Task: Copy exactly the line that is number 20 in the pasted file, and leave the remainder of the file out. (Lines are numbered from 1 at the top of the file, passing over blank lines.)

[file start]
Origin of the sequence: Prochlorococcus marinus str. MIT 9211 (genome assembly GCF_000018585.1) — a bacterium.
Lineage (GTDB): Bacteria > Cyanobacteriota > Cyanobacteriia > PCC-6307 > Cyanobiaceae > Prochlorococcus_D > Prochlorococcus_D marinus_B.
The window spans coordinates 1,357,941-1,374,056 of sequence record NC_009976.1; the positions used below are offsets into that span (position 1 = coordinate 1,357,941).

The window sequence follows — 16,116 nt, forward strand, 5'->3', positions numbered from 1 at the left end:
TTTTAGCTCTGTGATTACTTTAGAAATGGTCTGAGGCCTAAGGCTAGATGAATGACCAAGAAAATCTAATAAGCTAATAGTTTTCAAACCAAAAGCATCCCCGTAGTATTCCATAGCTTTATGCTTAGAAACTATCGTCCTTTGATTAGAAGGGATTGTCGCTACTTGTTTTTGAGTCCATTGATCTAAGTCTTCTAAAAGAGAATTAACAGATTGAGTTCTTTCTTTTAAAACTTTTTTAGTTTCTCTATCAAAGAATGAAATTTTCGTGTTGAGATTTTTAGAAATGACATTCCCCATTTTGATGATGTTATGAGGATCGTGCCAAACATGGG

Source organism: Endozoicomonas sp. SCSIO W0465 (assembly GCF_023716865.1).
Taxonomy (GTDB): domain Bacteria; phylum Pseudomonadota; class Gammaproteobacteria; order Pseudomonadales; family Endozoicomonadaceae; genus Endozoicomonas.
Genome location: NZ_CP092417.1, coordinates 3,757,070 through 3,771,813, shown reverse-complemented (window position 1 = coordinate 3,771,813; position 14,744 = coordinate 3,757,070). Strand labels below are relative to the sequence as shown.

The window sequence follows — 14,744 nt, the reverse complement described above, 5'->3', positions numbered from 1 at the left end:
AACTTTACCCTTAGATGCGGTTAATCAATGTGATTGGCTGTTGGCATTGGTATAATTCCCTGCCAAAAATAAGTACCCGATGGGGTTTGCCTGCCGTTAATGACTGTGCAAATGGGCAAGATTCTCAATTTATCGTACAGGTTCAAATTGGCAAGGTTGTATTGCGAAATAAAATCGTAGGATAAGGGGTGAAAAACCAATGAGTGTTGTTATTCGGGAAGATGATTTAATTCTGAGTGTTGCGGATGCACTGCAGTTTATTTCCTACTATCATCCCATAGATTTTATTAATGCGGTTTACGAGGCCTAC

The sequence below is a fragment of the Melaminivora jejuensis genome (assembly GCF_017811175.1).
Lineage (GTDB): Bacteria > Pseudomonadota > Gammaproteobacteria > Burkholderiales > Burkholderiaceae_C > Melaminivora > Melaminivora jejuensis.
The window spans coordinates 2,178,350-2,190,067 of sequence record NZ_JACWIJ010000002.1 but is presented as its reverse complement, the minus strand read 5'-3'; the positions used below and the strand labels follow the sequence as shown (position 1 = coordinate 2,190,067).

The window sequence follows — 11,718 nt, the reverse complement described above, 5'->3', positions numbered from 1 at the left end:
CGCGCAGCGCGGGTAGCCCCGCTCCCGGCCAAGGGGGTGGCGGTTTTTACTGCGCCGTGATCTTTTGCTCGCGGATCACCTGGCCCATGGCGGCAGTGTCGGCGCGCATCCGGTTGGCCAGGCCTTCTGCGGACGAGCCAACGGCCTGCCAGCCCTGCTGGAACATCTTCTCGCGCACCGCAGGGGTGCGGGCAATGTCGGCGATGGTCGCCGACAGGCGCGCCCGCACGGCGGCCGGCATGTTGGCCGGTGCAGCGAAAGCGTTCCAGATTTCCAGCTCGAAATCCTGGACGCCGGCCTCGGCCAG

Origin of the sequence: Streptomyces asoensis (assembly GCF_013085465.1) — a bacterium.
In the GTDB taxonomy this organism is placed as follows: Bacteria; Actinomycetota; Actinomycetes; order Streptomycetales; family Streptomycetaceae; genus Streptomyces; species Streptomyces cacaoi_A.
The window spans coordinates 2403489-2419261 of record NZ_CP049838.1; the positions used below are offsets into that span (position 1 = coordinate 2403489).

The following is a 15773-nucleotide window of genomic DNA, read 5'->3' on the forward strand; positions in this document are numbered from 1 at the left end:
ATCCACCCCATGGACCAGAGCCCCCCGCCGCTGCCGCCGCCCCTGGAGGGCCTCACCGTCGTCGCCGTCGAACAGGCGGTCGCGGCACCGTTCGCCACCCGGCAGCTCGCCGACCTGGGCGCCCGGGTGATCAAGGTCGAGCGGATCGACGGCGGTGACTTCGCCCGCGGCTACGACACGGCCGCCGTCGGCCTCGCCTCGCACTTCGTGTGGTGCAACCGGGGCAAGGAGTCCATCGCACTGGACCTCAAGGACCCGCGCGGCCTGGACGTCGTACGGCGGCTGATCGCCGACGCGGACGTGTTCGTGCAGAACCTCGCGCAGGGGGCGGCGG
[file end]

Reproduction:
ATCCACCCCATGGACCAGAGCCCCCCGCCGCTGCCGCCGCCCCTGGAGGGCCTCACCGTCGTCGCCGTCGAACAGGCGGTCGCGGCACCGTTCGCCACCCGGCAGCTCGCCGACCTGGGCGCCCGGGTGATCAAGGTCGAGCGGATCGACGGCGGTGACTTCGCCCGCGGCTACGACACGGCCGCCGTCGGCCTCGCCTCGCACTTCGTGTGGTGCAACCGGGGCAAGGAGTCCATCGCACTGGACCTCAAGGACCCGCGCGGCCTGGACGTCGTACGGCGGCTGATCGCCGACGCGGACGTGTTCGTGCAGAACCTCGCGCAGGGGGCGGCGG